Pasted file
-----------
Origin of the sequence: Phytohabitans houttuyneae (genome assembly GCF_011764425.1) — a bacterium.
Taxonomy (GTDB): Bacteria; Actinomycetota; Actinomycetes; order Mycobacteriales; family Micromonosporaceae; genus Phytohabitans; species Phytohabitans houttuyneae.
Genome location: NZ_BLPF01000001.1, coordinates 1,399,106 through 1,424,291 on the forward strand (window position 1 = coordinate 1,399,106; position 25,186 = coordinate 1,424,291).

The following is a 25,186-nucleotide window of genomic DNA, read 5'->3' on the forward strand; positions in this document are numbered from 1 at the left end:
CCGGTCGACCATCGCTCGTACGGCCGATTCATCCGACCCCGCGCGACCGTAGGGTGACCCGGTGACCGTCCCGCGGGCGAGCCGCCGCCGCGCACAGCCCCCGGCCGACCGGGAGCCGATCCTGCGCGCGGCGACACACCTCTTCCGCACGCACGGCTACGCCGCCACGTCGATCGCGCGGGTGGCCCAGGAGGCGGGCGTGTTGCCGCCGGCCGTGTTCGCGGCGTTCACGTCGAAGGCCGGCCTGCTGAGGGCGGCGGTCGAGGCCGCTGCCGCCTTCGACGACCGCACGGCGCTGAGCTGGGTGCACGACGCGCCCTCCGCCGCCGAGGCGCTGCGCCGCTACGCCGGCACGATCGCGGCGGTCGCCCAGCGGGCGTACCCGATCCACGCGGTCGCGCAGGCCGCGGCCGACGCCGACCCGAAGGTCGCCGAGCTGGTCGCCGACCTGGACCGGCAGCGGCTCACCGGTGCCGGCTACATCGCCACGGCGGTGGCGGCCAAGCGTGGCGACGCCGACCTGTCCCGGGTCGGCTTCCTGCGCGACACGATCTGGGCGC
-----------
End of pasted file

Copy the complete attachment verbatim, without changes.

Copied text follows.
Origin of the sequence: Phytohabitans houttuyneae (genome assembly GCF_011764425.1) — a bacterium.
Taxonomy (GTDB): Bacteria; Actinomycetota; Actinomycetes; order Mycobacteriales; family Micromonosporaceae; genus Phytohabitans; species Phytohabitans houttuyneae.
Genome location: NZ_BLPF01000001.1, coordinates 1,399,106 through 1,424,291 on the forward strand (window position 1 = coordinate 1,399,106; position 25,186 = coordinate 1,424,291).

The following is a 25,186-nucleotide window of genomic DNA, read 5'->3' on the forward strand; positions in this document are numbered from 1 at the left end:
CCGGTCGACCATCGCTCGTACGGCCGATTCATCCGACCCCGCGCGACCGTAGGGTGACCCGGTGACCGTCCCGCGGGCGAGCCGCCGCCGCGCACAGCCCCCGGCCGACCGGGAGCCGATCCTGCGCGCGGCGACACACCTCTTCCGCACGCACGGCTACGCCGCCACGTCGATCGCGCGGGTGGCCCAGGAGGCGGGCGTGTTGCCGCCGGCCGTGTTCGCGGCGTTCACGTCGAAGGCCGGCCTGCTGAGGGCGGCGGTCGAGGCCGCTGCCGCCTTCGACGACCGCACGGCGCTGAGCTGGGTGCACGACGCGCCCTCCGCCGCCGAGGCGCTGCGCCGCTACGCCGGCACGATCGCGGCGGTCGCCCAGCGGGCGTACCCGATCCACGCGGTCGCGCAGGCCGCGGCCGACGCCGACCCGAAGGTCGCCGAGCTGGTCGCCGACCTGGACCGGCAGCGGCTCACCGGTGCCGGCTACATCGCCACGGCGGTGGCGGCCAAGCGTGGCGACGCCGACCTGTCCCGGGTCGGCTTCCTGCGCGACACGATCTGGGCGC